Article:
• It's not really a time saver, more a time re-distributor (you have to find time in the morning to prepare instead). But you do get lovely tender meat in it as a result. rubberduck
  • I don't mind making it earlier when one child is in school and the other is happily getting on with something if it means avoiding cooking in the witching hour between coming home from school and eating. ledodgy
  • I chop everything in the evening. Brown meat. Stick pot in fridge overnight. Next morning heat up the liquid I am adding, add to the pot and switch on. Leave on all day. Dinner ready. yorkiegirl
  • Always, always cook at least double and freeze some. CountessDracula
  • Mine smalll cooker is a small one that will fit in my fridge so I can redistribute effort to when I have time - in the evening when kids are in bed. Put all the ingredients in (as long as you cover the veg with liquid it doesn't mind being chopped in advance) and then in the morning all I have to do is put the pot into the machine and turn it on. If you're worried about extremes of temperature (which can affect ceramic slow cookers) maybe take it out of fridge first thing, then turn it on when back from school run? prufrock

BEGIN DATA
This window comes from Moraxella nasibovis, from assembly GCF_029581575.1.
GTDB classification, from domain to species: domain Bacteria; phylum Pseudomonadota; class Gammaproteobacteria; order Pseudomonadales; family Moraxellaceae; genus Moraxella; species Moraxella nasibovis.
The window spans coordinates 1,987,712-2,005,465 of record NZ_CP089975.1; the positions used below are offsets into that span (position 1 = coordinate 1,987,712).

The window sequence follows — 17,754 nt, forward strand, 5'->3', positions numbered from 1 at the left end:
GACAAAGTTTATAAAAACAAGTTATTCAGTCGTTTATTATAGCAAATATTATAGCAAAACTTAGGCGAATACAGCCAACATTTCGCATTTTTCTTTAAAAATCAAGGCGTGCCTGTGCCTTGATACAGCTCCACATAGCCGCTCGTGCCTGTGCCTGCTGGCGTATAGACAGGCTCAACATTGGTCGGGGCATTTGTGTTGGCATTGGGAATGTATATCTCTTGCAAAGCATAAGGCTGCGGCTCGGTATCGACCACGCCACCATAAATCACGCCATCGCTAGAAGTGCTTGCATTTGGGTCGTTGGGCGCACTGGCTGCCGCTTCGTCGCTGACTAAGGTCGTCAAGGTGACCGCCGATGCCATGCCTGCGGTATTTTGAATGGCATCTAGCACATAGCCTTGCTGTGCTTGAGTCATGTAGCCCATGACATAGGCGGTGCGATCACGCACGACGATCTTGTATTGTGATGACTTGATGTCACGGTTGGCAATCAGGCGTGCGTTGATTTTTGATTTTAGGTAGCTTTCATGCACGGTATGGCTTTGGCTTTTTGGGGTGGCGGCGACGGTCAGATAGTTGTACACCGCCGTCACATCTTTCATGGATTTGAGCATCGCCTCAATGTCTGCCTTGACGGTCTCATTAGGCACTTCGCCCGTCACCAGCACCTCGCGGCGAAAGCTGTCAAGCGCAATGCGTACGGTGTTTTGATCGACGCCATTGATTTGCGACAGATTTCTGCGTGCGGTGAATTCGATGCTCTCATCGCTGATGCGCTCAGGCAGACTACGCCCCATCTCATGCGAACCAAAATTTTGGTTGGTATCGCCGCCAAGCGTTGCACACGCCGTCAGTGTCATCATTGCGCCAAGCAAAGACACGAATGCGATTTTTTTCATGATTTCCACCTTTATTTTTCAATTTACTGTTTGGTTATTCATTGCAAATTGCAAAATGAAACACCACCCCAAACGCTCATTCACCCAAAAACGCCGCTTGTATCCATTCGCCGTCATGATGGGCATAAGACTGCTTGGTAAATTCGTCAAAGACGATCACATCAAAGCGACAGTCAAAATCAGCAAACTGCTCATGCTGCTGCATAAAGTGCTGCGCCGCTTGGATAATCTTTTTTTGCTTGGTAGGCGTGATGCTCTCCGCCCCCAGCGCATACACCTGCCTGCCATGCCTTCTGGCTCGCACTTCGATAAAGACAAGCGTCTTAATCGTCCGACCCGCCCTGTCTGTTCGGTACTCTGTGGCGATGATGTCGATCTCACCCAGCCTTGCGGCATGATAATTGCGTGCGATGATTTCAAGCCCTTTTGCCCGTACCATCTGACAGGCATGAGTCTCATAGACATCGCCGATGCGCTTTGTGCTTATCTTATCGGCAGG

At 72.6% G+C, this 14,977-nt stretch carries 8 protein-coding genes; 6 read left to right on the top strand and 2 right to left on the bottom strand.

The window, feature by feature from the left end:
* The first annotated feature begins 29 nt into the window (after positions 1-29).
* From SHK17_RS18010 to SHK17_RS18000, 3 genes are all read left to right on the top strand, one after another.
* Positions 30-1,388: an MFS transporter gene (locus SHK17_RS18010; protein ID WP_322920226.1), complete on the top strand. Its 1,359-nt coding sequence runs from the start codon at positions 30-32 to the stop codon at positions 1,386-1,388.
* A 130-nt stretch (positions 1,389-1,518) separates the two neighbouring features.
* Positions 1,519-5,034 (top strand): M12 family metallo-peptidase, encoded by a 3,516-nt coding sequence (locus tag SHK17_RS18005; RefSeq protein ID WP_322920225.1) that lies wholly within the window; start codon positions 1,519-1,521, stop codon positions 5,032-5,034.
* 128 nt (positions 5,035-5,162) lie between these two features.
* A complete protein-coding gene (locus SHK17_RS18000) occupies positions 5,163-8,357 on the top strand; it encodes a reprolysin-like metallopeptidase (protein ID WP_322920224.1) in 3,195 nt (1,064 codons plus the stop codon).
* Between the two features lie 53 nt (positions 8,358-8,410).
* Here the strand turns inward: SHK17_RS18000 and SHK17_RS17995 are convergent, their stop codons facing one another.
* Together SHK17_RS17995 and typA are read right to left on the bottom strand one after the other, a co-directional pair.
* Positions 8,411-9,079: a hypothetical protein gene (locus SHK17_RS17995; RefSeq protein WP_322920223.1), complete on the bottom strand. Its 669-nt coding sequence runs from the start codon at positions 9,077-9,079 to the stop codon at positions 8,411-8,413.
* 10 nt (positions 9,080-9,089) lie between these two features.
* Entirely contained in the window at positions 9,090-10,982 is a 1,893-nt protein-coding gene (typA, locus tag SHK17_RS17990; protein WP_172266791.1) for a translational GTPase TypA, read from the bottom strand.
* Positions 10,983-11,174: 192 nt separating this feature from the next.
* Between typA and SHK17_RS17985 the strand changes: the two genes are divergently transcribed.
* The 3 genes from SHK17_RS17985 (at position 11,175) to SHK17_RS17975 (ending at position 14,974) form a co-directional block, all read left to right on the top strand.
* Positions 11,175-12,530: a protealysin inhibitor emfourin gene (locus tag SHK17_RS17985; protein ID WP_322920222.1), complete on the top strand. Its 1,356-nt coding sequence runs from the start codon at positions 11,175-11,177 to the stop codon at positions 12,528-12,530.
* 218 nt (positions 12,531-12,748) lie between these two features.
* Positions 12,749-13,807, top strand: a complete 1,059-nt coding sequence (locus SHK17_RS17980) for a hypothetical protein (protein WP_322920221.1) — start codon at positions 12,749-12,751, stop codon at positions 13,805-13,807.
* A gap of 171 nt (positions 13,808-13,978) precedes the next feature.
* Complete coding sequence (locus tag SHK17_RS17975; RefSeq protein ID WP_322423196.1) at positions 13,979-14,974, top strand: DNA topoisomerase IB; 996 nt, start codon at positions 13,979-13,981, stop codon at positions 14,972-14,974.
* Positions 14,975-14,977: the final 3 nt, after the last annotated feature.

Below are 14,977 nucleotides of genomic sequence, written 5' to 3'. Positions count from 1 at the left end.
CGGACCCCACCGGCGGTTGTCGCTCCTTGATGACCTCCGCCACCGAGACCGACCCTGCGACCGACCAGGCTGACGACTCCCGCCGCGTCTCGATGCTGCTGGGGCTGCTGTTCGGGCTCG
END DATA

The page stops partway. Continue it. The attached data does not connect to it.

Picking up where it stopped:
To brown or not to brown?

  • frying chickenI don't bother with browning the meat, but I do cook carrots/onions/hard veg before adding them as the temperature never gets high enough to soften them properly. I put very little liquid in to start with tbh and find my casseroles are thick enough from the vegetable or pulse fibre anyway (sounds ghastly!). I might put a bit of hot water in later to loosen it if it is really over thick, but don't forget, nothing burns or sticks because of the low temperatures. If you want to put cream, creme fraiche or whatever in, then you can do it for your own nefarious purposes, but I don't bother. catinthehat1
  • The reason you should pre-brown meat before going in the slow cooker is to get it heated up. Not solely for flavour reasons (although that is an added benefit!). pestomonster
  • It works with or without flour, but without flour then of course it doesn't thicken. If NOT using flour, there is no need to seal the meat first, but do give it plenty of time to cook through. clumsymum
  • I use a lot more flour than usual so that it thickens well. Slow cookers seem to produce more watery results. CountessDracula

But aren't slow cookers just for casseroles?

  • Do go to the library and dig out a couple of slow cooking recipe books. I always used mine just for stews, but then found a book that explained how to cook LOADS of stuff in it, including fish, egg custards, and even your fruit cake (takes hours though). clumsymum